For Executive Chef Steve Griffon of the Marriott Beach House, the concept of farm to table has been an intrinsic element of his entire culinary career. Griffon grew up on a farm in a small village in France, where his family grew barley, corn, tomatoes and a variety of other produce. That harmony with nature, seasons and an awareness of food is translated into each menu, celebrating both farm and sea to table. Griffon notes that diners are increasingly seeking more connection in their meals.
“The guests want to eat more locally, with more consciousness in what they eat. People are looking more after their health, and also to add some great, quality product.” At the Beach House’s Veranda, “Fresh Fish, Simply Done” is more than an ethos. Local ingredients are celebrated and presented in simplicity to let the freshness of the ingredients truly shine. In one of Veranda’s most beloved dishes, the seafood bouillabaisse, a beautiful broth is paired with locally sourced, flavourful marine morsels, including mussels, scallops and lobster.
For Griffon, maintaining a connection to the elements and the Island’s culinary community is essential to the team’s vision and a thoughtful execution of dishes. “It’s something that I always aspire to do in my job. It’s something that keeps you aware and grounded when you create these things.”
Caymanian diners also have the opportunity to help protect the region’s reefs by consuming species that pose a threat to their livelihood. Native to the South Pacific and Indian Oceans, lionfish began appearing in the South Atlantic in the 1980s — most likely due to aquarium species being released into the wild — and have reached alarming numbers in the Caribbean over the past decade. With few predators and an appetite for over 50 species of fish found in Caribbean waters, including those which help maintain the health of corals, the lionfish has proven to be an ever-increasing challenge.
It turns out, however, that they are also quite delicious; and Island restaurants have endeavoured to make the most out of a potential ecological peril by elevating it to a local culinary offering.
At Guy Harvey’s Island Grill, the fan-finned fish are sauteed in a home-made blackened spice mix, or served up tempura style and paired with stir-fried veggies. The menu also showcases local species like wahoo and mahi-mahi, all whilst implementing sustainable initiatives and supporting Dr. Harvey’s work through the Guy Harvey Ocean Foundation.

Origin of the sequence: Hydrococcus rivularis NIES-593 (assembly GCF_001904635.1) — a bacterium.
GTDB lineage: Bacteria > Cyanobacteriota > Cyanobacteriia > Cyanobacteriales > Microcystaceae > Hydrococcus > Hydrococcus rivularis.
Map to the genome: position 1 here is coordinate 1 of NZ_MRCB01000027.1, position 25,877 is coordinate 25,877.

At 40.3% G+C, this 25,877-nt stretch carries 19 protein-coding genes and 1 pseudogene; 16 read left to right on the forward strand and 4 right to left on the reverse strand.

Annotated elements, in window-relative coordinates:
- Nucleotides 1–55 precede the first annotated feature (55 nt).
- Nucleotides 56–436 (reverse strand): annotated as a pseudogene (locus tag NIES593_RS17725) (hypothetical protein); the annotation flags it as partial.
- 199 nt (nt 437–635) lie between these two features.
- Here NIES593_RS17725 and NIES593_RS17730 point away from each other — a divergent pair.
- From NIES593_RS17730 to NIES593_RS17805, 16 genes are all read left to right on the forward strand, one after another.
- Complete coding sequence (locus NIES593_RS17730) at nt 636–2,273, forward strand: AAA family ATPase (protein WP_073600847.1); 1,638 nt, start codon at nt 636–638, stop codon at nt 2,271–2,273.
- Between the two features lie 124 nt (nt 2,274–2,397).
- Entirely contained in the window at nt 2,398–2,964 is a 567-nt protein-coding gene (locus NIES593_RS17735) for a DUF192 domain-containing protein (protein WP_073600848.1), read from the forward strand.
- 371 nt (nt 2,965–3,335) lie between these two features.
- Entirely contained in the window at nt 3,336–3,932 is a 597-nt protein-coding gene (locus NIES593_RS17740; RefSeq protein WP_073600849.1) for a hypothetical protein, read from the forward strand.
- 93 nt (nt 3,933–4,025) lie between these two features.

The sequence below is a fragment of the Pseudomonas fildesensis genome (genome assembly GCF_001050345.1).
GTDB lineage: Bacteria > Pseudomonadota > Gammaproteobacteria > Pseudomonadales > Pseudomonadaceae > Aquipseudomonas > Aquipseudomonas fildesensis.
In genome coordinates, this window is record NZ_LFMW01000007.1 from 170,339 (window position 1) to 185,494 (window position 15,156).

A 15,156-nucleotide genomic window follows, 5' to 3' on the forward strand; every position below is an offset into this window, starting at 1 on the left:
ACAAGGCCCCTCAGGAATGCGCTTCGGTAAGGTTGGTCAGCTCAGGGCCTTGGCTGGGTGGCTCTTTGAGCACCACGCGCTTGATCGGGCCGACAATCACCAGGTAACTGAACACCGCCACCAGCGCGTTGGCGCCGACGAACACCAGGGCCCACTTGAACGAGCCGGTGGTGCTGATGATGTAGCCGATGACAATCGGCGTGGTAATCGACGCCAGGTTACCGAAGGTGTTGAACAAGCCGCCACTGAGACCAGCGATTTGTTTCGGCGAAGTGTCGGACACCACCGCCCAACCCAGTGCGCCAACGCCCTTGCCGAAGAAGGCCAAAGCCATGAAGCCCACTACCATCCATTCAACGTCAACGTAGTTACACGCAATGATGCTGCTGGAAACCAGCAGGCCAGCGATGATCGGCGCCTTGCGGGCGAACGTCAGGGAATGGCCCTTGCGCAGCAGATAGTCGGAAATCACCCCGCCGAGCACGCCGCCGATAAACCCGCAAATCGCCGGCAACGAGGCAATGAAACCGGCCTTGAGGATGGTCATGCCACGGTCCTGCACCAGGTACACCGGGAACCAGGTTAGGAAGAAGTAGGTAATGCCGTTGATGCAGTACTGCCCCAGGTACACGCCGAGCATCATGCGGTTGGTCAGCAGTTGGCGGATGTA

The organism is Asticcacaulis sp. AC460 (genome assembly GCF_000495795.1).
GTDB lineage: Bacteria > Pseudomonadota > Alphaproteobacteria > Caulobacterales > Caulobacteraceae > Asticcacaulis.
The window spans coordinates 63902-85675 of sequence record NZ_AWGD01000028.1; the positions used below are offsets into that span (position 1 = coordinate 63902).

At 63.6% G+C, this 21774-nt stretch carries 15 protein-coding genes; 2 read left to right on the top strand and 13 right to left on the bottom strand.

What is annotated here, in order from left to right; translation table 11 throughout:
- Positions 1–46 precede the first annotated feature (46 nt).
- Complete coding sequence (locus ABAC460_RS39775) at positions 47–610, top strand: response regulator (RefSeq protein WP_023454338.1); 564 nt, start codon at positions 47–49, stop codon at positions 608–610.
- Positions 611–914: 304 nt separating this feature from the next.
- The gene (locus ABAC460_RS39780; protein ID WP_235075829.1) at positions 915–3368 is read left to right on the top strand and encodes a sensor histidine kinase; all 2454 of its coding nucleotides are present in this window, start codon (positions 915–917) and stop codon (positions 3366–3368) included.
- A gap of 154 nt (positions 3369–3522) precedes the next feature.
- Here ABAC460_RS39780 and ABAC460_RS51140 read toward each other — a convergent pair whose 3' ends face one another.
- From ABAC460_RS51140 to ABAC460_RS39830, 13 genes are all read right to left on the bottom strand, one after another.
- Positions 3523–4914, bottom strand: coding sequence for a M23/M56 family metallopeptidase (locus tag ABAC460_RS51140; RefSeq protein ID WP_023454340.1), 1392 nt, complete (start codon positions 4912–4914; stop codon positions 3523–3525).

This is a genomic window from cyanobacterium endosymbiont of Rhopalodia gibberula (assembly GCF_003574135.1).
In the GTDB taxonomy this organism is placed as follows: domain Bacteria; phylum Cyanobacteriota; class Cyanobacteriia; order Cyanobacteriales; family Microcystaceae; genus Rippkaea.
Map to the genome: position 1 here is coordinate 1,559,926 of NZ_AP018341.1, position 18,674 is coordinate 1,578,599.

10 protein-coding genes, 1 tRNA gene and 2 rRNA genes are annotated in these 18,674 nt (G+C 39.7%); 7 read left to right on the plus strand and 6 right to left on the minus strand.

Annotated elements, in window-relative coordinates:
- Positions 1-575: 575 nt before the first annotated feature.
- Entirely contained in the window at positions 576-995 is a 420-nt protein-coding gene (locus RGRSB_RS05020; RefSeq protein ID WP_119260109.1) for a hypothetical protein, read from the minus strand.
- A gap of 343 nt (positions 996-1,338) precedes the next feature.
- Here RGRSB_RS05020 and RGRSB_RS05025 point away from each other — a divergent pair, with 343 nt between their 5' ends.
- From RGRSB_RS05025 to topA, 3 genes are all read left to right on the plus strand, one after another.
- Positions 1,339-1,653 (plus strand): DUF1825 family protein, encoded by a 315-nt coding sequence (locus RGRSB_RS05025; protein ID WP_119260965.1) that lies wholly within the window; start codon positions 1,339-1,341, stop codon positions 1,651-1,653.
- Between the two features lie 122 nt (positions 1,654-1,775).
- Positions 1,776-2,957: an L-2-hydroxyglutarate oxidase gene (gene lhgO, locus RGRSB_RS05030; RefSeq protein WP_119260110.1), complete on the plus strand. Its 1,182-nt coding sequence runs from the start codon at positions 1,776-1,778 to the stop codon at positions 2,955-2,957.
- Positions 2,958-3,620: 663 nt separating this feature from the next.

And as diners continue to approach cuisine with a heart for authenticity and exploration, insight into the origins of ingredients truly brings the whole meal together. At Cayman Cabana in George Town, their team joyfully celebrates what they call “locavore.” Owned by Luigi and Christina Moxam, Cayman Cabana works with island-based farmers and the Caymanian fishing community to source as many local ingredients as possible.
Says Christina, “Mine and Luigi’s mantra was always to support local community first. That we have healthy, beautiful, natural foods, and that we are mindful of our footprint.”
Diners can dive in to signature dishes like their whole snapper with escovitch, choose their own fish at the neighbouring market or even bring their own fresh catch to be prepared by the restaurant’s chefs. Pair that with vegetables delivered from the farm that day, and it’s a meal full of flavour, freshness and soulful nourishment, as well.
Cayman Cabana also hosts a weekly farm-to-table dining experience, where guests are treated to a specially curated four-course meal of seasonal dishes. Each meal is prefaced by a welcome from the Moxams and a brief word of thanks to their guests for supporting the local community and culinary and environmental sustainability.
Christina continues, “It’s an exciting time for us to be alive. We are truly the generation that is going to change the way the world looks at food. These choices are so important, to make sure that the food choices we make in life are not only fostering great health, but great global health and happiness.”
This connection to the natural world is surely a part of island rhythm. Says Guy Jackson, co-owner and manager at Da Fish Shack, “When you see the fishermen eating on the bar stuff that they’ve brought, I think that’s a pretty good barometer of quality and where it comes from.”
Local merchants also provide Jackson’s team with scotch bonnet peppers, breadfruit, homemade hot sauce and a wide variety of vegetables. These jewels from the tropics are celebrated in dishes like the plantain-crusted mahi, recently introduced to their menu.
In addition to featuring local produce, Jackson notes the value of incorporating mindfulness into all aspects of one’s operations. “Particularly on a small island, the little things make a huge difference. We have one of the best opportunities to prove sustainability. I think particularly when you’re sitting on the water, eating a fish, there’s something about that. It almost lends a responsibility to it.”
It’s that poignant experience of nourishment from one’s surroundings whilst being immersed in its beauty that certainly inspires a soulful reflection. In Cayman, sea-to-table cuisine is both an inspired celebration and a call to steward the sea.
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Author: Jessie Gilmartin